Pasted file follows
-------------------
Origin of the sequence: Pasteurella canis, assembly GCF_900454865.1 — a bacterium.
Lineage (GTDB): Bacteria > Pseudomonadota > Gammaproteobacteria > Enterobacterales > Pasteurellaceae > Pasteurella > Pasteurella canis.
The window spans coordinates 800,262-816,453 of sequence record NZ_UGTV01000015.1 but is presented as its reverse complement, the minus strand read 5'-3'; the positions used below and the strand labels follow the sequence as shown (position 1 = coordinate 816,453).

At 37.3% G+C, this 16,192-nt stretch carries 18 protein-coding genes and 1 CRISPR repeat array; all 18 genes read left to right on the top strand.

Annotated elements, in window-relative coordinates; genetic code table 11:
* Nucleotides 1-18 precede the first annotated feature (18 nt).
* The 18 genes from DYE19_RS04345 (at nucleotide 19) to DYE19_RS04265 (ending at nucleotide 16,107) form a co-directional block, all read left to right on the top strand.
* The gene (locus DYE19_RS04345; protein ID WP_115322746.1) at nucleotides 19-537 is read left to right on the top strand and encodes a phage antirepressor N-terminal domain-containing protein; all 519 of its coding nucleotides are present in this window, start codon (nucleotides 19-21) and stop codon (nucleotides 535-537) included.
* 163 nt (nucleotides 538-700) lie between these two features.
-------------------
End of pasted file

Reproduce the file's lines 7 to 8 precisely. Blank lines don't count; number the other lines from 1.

* The 18 genes from DYE19_RS04345 (at nucleotide 19) to DYE19_RS04265 (ending at nucleotide 16,107) form a co-directional block, all read left to right on the top strand.
* The gene (locus DYE19_RS04345; protein ID WP_115322746.1) at nucleotides 19-537 is read left to right on the top strand and encodes a phage antirepressor N-terminal domain-containing protein; all 519 of its coding nucleotides are present in this window, start codon (nucleotides 19-21) and stop codon (nucleotides 535-537) included.